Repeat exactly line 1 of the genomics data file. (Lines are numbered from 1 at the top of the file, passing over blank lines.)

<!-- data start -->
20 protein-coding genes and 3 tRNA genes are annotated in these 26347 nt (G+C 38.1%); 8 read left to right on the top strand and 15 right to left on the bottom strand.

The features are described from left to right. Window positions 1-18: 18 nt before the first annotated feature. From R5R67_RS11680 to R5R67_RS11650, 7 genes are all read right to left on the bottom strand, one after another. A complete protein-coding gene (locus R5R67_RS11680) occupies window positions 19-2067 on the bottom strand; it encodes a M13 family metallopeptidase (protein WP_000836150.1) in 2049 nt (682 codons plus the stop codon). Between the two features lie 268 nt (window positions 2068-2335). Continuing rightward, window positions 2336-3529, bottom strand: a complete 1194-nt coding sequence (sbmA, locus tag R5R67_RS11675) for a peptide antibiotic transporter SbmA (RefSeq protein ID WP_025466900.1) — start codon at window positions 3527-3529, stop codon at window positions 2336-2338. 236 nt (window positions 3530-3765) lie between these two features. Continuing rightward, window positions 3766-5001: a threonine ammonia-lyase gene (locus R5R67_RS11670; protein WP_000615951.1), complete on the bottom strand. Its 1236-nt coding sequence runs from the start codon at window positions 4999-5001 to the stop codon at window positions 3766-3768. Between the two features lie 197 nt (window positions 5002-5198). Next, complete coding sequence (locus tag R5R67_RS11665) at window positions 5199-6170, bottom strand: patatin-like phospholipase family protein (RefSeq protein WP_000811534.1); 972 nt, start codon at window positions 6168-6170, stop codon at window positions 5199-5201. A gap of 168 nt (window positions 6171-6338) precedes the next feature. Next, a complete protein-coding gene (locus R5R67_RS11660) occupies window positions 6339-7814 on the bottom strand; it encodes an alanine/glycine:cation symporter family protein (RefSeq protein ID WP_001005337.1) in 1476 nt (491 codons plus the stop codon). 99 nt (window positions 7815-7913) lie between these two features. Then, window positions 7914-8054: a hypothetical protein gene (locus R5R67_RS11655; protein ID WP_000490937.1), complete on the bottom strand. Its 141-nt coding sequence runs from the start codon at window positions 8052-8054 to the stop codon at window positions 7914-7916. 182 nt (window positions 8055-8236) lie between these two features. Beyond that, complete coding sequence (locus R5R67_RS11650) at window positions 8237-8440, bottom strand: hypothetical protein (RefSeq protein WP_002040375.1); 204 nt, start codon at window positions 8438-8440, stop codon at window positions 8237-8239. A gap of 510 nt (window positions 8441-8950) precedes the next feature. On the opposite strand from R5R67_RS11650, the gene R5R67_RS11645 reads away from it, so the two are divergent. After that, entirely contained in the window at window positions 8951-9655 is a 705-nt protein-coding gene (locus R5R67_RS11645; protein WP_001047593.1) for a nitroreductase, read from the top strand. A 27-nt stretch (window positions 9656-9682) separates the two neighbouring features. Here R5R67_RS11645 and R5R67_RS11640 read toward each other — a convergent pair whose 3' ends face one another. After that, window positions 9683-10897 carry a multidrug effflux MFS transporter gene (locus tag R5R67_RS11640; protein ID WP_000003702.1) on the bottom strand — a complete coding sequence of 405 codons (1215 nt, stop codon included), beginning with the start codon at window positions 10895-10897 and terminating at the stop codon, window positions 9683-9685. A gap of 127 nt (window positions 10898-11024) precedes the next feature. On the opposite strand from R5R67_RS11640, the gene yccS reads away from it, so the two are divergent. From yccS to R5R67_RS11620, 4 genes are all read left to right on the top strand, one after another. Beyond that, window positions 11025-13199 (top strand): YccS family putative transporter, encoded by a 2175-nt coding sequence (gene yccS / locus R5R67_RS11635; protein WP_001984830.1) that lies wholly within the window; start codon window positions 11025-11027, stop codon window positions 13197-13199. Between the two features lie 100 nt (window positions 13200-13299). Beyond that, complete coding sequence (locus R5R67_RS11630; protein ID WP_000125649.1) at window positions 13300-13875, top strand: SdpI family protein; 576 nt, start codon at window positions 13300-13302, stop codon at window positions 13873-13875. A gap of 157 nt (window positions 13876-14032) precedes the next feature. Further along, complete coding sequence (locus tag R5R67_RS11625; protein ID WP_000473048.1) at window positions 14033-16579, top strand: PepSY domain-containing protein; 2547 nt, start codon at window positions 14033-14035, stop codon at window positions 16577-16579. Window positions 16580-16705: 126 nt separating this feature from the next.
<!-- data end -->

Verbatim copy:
20 protein-coding genes and 3 tRNA genes are annotated in these 26347 nt (G+C 38.1%); 8 read left to right on the top strand and 15 right to left on the bottom strand.